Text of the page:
There’s no room for error in the premium SUV market nowadays. If you want to compete, you’ve got to go all in and be the best. And Audi’s best, it would seem, has again come in the form of a compact premium SUV. By improving on the formula that led to almost 12,000 of the first generation Q5 being sold here since inception, the Ingolstadt brand likely hopes to continue that success with the new car.

And new it is. Well, mostly.

Under the skin, the Q5 is a whole different beast, with Audi bringing the full might of their technological prowess to bear on the Q5.

The car is larger than the previous, yet it cuts a rather similar silhouette to its older sibling, although the headlights and grille setup have been substantially enhanced. It may be bigger, but it is also lighter, thanks to Audi’s clever use of lightweight materials in the overall design.


Launching with three engine options – a 2.0-litre four-cylinder turbodiesel and turbo petrol, and a V6 3.0-litre turbocharged leviathan – and all three were driven during the launch event.

Audi fleshes out the lineup with two variants of either the petrol or diesel versions, while all models get automatic transmission and the latest generation quattro all-wheel-drive system.

Entry to the range is at R698,000 for the standard 2.0 TDI quattro, while its petrol equivalent tips the scale at a slightly meatier R747,500.

The SQ5 flagship is decked out in unique kit and commands a cool R1,044,000 sticker price.


We have long admired the minimalist yet functional Audi interior design philosophy, and Ingolstadt’s interior engineers have managed an exceptional cabin yet again.

Naturally, trim level is dictated by price (there is a R50,000 jump from base to Sport grades) and most imported Q5s will likely be fitted with some optional spec that will, equally likely, be upsold to customers from the dealer floor.

The list of discretionary extras is extensive, although Audi has been relatively generous with levels of standard specification from the base model upward. On the outside, Xenon headlights, a tyre monitoring system on the 17” alloy wheels, and rear park assist is standard, while the interior receives Bluetooth connectivity, automatic climate control, and USB connectivity.

Obviously, the list of available interior enhancements is extensive, if not always necessary. At launch, all models were fitted with Audi’s Virtual Cockpit, which is on its worst day one of the best interactive driver instrument interfaces on the market. Sure, you’ll have to fork out an additional R33,000 (R7,000 for the interface and R26,000 for MMI Navigation Plus), but the overall improvement of the driving experience is thoroughly worth it. Audi’s smartphone interface is also advised, which will set you back R4,180.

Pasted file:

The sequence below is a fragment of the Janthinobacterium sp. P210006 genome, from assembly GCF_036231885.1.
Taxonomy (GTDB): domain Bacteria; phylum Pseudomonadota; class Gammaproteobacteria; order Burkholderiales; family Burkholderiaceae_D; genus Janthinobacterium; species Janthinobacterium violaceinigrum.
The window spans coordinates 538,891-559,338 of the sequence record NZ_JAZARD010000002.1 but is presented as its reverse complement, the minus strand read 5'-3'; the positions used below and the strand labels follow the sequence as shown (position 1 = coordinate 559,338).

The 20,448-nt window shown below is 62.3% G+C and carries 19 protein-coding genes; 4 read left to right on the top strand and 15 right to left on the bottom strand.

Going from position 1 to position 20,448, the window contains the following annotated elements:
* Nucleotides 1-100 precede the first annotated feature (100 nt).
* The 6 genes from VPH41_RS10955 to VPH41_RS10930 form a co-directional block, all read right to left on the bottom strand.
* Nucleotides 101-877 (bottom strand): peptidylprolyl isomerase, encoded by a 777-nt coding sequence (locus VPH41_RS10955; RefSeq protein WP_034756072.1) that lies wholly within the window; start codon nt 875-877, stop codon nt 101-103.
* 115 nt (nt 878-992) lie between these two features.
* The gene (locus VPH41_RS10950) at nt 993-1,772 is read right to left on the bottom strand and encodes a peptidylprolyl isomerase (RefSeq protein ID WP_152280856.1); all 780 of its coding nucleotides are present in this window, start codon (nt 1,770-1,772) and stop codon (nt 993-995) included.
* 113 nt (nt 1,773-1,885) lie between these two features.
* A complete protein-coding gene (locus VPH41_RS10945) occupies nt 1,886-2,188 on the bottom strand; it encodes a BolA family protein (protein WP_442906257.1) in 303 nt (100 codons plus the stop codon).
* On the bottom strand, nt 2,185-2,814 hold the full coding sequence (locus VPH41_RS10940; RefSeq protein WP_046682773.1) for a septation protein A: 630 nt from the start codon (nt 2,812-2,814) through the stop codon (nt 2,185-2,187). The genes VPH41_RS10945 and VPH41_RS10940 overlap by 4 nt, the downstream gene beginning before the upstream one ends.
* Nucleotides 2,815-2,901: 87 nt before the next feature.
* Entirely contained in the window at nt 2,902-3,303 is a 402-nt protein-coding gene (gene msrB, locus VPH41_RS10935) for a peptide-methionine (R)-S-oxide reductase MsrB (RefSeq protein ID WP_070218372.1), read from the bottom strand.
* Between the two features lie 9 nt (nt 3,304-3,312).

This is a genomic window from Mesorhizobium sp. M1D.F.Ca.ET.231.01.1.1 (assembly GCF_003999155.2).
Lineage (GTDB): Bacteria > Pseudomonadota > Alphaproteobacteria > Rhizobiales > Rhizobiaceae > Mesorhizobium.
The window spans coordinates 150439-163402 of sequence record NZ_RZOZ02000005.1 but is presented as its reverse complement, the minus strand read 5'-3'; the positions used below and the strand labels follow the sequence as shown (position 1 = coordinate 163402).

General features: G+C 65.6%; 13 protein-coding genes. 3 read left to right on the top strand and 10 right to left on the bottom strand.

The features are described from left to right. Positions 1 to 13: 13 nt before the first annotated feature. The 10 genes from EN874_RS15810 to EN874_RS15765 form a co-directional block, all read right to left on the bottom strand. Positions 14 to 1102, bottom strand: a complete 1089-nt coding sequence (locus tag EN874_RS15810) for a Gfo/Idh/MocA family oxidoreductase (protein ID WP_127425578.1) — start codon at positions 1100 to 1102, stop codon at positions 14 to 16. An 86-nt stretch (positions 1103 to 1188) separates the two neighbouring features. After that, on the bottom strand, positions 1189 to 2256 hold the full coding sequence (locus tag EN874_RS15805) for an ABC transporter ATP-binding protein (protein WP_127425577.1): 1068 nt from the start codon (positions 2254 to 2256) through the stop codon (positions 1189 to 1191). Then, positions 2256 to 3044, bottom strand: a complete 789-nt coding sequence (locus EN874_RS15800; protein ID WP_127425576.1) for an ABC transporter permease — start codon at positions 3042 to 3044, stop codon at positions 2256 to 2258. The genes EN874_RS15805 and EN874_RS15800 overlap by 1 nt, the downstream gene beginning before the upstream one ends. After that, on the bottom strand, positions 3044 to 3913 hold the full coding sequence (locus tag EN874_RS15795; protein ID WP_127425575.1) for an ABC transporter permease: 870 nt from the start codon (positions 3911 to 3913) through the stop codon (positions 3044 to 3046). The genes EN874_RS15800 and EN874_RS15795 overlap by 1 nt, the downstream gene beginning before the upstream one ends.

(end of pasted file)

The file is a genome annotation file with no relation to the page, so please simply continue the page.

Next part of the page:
There was never a doubt in my mind that Q5 two point oh would be a winner; after all, it’s built on the same MLB platform as its larger Q7 sibling. The driving experience is thus predictably smooth, with the optional air suspension adding ride options between Comfort and Dynamic.

Low levels of noise vibration and harshness (NVH) characterise the new Q5, with wind noise being almost imperceptible at high speed.

Even in diesel guise, there is little to no cabin intrusion of errant noises, despite having ample and a track record for reasonable fuel consumption.


The outgoing SQ5 was a reasonable enough performer to create a small yet purposeful niche following for the hot crossover. Now, Audi has transplanted the S5’s 3.0-litre V6 into the new Q5, given it a Porsche-derived eight-speed dual clutch transmission, and specced it to the hilt with tech goodies.

It is a smart performer, and at launch was the absolute pick of the bunch.

Churning out 260 kW and 500 Nm of torque, the new SQ5 is claimed to see off the zero to 100-km/h sprint in 5.6 seconds. It will then run comfortably up to its limited maximum speed of 250 km/h, a claim that we don’t doubt at all. It sounds the part too, delivering a similar exhaust note than the S5 – from whence the engine cometh – and an equally sexy turn of speed.


Firing the first salvo in what promises to be a battle royal in the premium SUV segment in 2018, Audi has timed the introduction perfectly to coincide with new or updated offerings from most of its rivals; including the Mercedes-Benz GLC, BMW X3, and the much anticipated Jaguar E-Pace. It is accomplished, refined, and now more drivable, although it is visually not as distinctive as the new Q7 when it arrived, there is little doubt that Audi fans who are looking to upgrade or replace will take a serious look at the Q5.

Audi provides a standard one-year unlimited mileage warranty on all its cars and includes a 5-year/100,000 km maintenance plan on the Q5.


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